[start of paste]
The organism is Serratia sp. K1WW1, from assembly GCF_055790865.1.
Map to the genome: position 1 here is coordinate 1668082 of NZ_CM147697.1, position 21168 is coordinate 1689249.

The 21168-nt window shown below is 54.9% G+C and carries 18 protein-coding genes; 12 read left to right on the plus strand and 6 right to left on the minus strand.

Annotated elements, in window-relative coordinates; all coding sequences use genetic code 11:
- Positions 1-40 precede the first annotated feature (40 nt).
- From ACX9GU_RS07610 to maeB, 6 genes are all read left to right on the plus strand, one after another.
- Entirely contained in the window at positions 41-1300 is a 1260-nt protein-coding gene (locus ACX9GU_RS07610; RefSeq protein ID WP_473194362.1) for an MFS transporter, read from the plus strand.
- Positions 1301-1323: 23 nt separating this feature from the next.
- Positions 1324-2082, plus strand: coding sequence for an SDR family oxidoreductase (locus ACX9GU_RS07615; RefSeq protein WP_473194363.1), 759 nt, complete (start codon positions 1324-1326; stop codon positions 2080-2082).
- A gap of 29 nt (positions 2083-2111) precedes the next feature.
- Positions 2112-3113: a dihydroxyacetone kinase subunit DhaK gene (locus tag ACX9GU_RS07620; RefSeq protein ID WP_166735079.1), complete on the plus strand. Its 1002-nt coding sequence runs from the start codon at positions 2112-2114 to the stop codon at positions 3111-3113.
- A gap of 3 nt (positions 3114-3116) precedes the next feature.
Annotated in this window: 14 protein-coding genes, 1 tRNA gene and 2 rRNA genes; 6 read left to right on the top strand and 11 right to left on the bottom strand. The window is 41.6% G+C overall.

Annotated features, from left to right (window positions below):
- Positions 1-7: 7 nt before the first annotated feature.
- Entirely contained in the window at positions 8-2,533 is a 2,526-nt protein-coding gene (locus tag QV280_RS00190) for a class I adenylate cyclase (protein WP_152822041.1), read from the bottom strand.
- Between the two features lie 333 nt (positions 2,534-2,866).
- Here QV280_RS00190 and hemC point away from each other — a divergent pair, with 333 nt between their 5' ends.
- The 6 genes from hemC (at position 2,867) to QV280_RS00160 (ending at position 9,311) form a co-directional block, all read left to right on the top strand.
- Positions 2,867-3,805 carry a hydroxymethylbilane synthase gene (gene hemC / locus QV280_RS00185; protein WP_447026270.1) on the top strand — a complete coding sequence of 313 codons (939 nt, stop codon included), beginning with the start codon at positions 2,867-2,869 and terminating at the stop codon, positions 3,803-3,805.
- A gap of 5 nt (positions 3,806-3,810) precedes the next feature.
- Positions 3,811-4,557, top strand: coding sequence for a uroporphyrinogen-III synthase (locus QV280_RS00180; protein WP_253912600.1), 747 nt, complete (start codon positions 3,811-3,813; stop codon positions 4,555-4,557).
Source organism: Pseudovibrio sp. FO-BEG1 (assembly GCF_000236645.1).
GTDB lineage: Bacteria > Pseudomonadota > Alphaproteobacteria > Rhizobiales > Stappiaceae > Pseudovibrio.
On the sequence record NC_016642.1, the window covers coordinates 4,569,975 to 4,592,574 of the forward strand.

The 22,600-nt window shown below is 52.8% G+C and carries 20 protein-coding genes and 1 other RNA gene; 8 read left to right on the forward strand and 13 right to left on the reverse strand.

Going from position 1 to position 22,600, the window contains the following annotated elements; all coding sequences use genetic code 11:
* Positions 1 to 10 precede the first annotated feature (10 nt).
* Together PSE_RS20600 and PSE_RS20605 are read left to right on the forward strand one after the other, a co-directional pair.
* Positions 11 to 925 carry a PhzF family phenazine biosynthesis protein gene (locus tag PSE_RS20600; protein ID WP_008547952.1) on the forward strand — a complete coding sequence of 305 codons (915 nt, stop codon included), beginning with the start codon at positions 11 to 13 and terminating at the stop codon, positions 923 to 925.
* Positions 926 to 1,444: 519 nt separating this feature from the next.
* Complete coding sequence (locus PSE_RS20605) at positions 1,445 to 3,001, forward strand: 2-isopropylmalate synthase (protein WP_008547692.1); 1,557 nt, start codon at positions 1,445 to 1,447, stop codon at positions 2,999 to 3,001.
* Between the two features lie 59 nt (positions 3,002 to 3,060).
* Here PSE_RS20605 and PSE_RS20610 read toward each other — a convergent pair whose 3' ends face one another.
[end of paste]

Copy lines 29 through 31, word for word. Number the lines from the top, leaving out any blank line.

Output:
* Together PSE_RS20600 and PSE_RS20605 are read left to right on the forward strand one after the other, a co-directional pair.
* Positions 11 to 925 carry a PhzF family phenazine biosynthesis protein gene (locus tag PSE_RS20600; protein ID WP_008547952.1) on the forward strand — a complete coding sequence of 305 codons (915 nt, stop codon included), beginning with the start codon at positions 11 to 13 and terminating at the stop codon, positions 923 to 925.
* Positions 926 to 1,444: 519 nt separating this feature from the next.